According to Strandberg (2011) the use of Facebook and Twitter causes a huge consequence to engross within politics. Users of social media, who concentrate and take attention towards the politics, are more likely to be feasible to access the relevant political stuff intentionally via social media. In the context of general elections, the usage of social media for the political actions and activities is one of the predictors and forecasters of political involvement, primarily for engagement of masses in the system as well as the turnout for voting. Vitak (2011) proposed that there is a positive and direct relationship among the “intensity in use of Facebook for political purposes” and “political participation among college students.” Facebook makes enable youth and college students to bring together and accumulate political information and to advance their political efficacy. He mentioned quite a few political activities that exist through typical features and functions of Facebook. These political actions are posting and placement of political status updates about politics, sharing the political messages with masses, scripting and distributing the political notes within their networks i.e. the party workers, getting comments from the public on their posts, sharing political opinions, joining political gathering via live streaming, following the contestants as well as downloading the political apps. These political posts subsequently get appear on users’ wall in news feed and also may be watched by their friends. Social media users can also witness that, what their followers are talking about and what their concerned people are posting. They can get updates from their fellow party members as well as about the relevant party events by going through the News Feed over their homepage. Similarly, all these activities also get occur in Pakistan. Since Facebook is being updated and modernized, political happenings like following the concerned people the candidate of their constituency changed into click like on the profile of the candidate.
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Integration of Political Participation and  Media of Youth—A Study of Khairpur City, Sindh, Pakistan

Integration of Political Participation and Media of Youth—A Study of Khairpur City, Sindh, Pakistan

This study is affiliated with the ideology of integration of political participa- tion and media, so in this connection it is seen there is popularity gained by social networks sites in modern age, and users of these sites are increasing day by day, they are engaged in Youtube, Twitter, Whatsapp, Facebook and other SNS. They always believe this is appropriate platform to proceed or lo- cal political activities of daily life. This research shows that youth are fre- quently sharing, posting, and interesting discussion on various political uses frequently. They preview it is a great platform to support and active their po- litical leaders as well as political parties. It is also said in this research SNS is cheapest and Low-Paid platform to proceed information and youth are taking responsibility to gain proper advantage of these networks. In this research quantitative approach has been adopted and results are measured through SPSS-23 version. 39 items are used in questionnaire to accumulate or assem- ble the meaningful information of integration of media and Political Partici- pation of youth in Khairpur district, Sindh Pakistan. It is shown different par- liamentarian, Government officials and youth are using such networks they consider that are sources of their power to be influential in their consistency. Furthermore, it is seen in Khairpur. Facebook, and Youtube has a strong ef- fect in political participation whereas, youth are not much awared how to use other social sites in this noble cause.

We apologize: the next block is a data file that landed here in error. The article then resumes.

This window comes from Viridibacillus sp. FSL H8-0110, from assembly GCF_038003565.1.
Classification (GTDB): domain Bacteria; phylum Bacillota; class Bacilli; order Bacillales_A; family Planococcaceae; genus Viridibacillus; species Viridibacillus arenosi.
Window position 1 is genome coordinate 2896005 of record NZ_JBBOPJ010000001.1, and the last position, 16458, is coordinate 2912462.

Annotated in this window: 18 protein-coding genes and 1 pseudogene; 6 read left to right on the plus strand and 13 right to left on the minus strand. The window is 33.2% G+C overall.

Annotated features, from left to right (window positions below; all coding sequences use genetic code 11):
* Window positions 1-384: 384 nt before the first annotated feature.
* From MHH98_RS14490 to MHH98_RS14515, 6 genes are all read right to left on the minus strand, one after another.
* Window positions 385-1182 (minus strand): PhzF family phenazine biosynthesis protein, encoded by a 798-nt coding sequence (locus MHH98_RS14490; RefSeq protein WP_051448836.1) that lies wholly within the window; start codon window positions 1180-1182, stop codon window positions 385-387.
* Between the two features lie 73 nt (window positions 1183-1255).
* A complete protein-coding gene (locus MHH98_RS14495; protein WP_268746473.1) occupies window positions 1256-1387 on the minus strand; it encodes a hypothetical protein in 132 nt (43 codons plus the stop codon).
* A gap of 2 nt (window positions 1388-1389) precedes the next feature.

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Social Media, Political Expression, and Political Participation: Panel Analysis of Lagged and Concurrent Relationships

Social Media, Political Expression, and Political Participation: Panel Analysis of Lagged and Concurrent Relationships

In fact, Pingree posits that “Expression, not reception, may be the first step toward better citizenship,” considering that expression can “motivate exposure, attention and elaboration of media messages” (Pingree, 2007). Expression may have an effect through several pathways, and at least one overall model has been proposed (Pingree, 2007). Effects may even occur before any message is expressed so long as one expects some future expression. Also, composing a message in preparation for expression reorganizes items in the mind as they are transformed into language (Greene, 1984). Composition may even cause reflection about one’s own views, leading to new understanding (Bem, 1967). Expression may also cause effects once the message is released, strengthening a commitment to the views expressed (Tetlock, Skitka, & Boettger, 1989) or, perhaps importantly in a democracy, creating a feeling that the speaker’s voice has been heard (Pingree, 2007). All three mechanisms (expec- tation of expression, composition, and message release) are potentially influential in the realm of social media, where there is always an audience (and therefore an expectation of expression) for whom messages can be composed and to whom they may easily be released. Indeed, social media may facilitate the process of expression by providing a convenient platform for it. This political talk, then, may work to change the person expressing it from observer to participant, leading to political action. In fact, there are some indications that this happens when people use media technologies in an effort to mobilize others. Rojas and Puig-i-Abril (2009) found that using cell phones and social media to mobilize others in support of a position led people to offline political participation. Their findings advanced the communication mediation model by suggesting that there is a sequence of behaviors that may lead to participation, including expression and mobilization. Taken together, this empha- sis on expression as part of a political engagement model supports the alternate conception of citizenship advanced by Bennett et al. (2011) and Coleman (2008). They envision a spectrum of citizenship activities, with older generations more commonly adopting a managed, dutiful engagement with authorities and younger generations preferring autonomy and activism centered on expression. Both may be valid pathways to political participation, they argue. This study seeks to empirically shed light over this proposition. Political expression (Time 2) will be positively related to offline political participation (H3a) and online political participation (H3b; Time 2).